The COVID-ravaged aviation sector hit the recovery path last year amid a rebound in passenger traffic, but the lingering uncertainty and resurgence in coronavirus cases slowed down the process. However, the latest data show that the worst is probably over for the industry, with demand bouncing back and flight operations resuming. Buoyed by the positive momentum, United Airlines Holdings, Inc. (NYSE: UAL) is looking to generate pre-tax profit in the first half, after languishing in the negative territory for a long time.
Investing in UAL
Last month, the airline’s stock slipped to a one-year low but made steady gains since then, paring most of the losses. It picked further momentum following this week’s earnings announcement. It is almost certain that the stock would not disappoint investors looking for long-term engagement, but it is likely to experience volatility in the near future.
Experts have assigned UAL moderate buy rating, and the consensus target price points to a 10% gain in the next twelve months. That said, United’s high debt and continuing losses make the stock a bit risky in the present situation. However, the management expects that the second quarter would be a historic inflection point for the business, considering the improving demand conditions.
Reflecting the stable recovery in passenger traffic, revenues picked up and reached $7.6 billion in the first quarter of 2022, which is sharply higher than in the prior-year quarter. Passenger revenue more than doubled, while the cargo segment registered double-digit growth. Consequently, adjusted net loss narrowed sharply to $4.24 per share from $7.15 per share in Q1 2021.
From United Airlines’ Q1 2022 earnings conference call:
“Looking ahead, even with the elevated fuel prices which we expect to persist for a while, right now, we are seeing our revenue more than cover the increased fuel cost and as a result, we expect to achieve meaningful pre-tax income in the second quarter. Furthermore, based on our current revenue expectations, we also expect to produce a pre-tax profit for the full year 2022.”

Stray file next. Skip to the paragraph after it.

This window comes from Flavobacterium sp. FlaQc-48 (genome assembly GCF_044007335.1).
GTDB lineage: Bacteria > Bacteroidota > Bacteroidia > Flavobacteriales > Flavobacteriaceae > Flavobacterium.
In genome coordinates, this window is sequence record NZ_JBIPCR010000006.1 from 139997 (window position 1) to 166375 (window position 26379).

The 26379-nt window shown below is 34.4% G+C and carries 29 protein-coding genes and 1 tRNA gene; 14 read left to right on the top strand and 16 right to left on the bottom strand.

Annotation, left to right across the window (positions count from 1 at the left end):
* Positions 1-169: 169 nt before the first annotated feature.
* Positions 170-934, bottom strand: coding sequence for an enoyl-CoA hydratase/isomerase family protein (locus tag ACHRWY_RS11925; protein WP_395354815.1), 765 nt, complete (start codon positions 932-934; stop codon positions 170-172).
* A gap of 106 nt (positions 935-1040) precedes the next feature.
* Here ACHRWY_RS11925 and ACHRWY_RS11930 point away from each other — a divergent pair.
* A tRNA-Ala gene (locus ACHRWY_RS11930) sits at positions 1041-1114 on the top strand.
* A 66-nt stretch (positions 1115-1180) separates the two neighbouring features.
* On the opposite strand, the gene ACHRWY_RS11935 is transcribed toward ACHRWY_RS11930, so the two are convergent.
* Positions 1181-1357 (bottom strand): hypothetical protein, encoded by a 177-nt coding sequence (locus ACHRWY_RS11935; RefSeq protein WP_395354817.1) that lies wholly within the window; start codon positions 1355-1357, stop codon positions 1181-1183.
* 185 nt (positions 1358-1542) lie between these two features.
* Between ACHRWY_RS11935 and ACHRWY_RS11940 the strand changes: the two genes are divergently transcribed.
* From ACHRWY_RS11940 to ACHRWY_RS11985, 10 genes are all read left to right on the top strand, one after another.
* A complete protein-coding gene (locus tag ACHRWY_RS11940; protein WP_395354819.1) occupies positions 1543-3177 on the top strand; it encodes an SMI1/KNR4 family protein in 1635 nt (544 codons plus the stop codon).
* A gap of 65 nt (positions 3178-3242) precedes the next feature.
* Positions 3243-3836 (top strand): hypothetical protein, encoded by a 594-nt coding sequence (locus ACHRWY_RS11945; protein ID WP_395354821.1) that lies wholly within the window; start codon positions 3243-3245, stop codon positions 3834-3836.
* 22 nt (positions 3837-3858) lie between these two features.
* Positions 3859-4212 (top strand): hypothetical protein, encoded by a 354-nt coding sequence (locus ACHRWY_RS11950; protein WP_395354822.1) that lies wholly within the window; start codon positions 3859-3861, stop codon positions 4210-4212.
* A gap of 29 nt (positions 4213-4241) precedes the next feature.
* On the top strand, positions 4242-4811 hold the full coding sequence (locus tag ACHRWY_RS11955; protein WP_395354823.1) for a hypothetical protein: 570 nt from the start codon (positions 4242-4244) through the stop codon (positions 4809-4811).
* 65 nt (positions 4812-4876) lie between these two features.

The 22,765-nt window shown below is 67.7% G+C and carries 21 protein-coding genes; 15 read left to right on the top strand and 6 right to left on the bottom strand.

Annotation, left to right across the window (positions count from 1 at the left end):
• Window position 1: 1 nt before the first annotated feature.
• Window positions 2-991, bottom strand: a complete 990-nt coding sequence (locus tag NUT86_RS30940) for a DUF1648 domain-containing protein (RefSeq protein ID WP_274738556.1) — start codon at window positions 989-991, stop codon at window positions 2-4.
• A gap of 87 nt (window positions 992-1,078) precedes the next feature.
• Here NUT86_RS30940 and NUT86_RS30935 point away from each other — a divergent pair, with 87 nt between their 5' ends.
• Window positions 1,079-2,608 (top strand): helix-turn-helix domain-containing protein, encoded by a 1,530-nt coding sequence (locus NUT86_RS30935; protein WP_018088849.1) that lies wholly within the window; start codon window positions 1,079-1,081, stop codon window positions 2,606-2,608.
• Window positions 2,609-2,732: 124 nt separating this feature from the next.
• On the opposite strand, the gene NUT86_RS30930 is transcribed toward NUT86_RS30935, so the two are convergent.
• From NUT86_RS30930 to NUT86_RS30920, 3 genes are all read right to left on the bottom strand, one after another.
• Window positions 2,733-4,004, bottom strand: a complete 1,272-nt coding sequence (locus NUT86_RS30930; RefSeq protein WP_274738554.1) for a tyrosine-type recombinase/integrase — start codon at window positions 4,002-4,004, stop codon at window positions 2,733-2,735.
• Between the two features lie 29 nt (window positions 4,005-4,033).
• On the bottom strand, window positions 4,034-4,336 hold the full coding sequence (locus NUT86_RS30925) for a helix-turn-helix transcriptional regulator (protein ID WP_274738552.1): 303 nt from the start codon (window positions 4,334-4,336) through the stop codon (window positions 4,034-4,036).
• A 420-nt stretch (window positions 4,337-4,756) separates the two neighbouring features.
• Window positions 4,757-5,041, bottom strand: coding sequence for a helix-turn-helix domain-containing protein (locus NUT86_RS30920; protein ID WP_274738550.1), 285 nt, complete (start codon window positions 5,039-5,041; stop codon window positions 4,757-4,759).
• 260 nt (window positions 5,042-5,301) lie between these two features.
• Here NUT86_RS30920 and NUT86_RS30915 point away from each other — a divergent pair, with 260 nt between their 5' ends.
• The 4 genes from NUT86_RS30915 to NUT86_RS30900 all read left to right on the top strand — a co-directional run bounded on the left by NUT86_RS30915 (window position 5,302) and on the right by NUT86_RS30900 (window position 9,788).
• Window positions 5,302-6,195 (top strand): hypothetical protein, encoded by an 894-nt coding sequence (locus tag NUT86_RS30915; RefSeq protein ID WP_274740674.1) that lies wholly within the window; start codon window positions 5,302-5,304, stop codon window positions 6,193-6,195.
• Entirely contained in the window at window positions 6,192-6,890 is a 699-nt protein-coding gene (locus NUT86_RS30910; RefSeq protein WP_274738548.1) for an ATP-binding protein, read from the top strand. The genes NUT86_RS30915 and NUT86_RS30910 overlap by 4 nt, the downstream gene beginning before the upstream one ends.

The improvement in the bottom line was restricted by a surge in operating expenses, mainly fuel costs. Passenger revenue per available seat miles declined sequentially, though there was a notable increase year-over-year. Meanwhile, first-quarter revenues declined by a fifth from fiscal 2019, which is considered a more relevant comparison due to the unprecedented disruption the industry experienced last year.
Among others, a similar pattern was visible in the financial performance of American Airlines Group (Nasdaq: AAL) and Delta Air Lines (NYSE: DAL) in their most recent quarters. Both companies anticipate an acceleration of the ongoing recovery starting the second quarter.
Back-to-back losses and heavy spending on infrastructure and aircraft fleet might put United’s finances under pressure in the coming months. Key restrictions like mask mandate and social distancing are expected to continue for airlines in the foreseeable future, delaying the recovery compared to other sectors. Also, with most airlines passing on the high fuel costs to customers by hiking ticket prices, travel demand might pull back due to trip cancellations.
UAL traded higher throughout Friday’s regular session and hovered slightly above the $50-mark. The stock has gained 10% so far this year.
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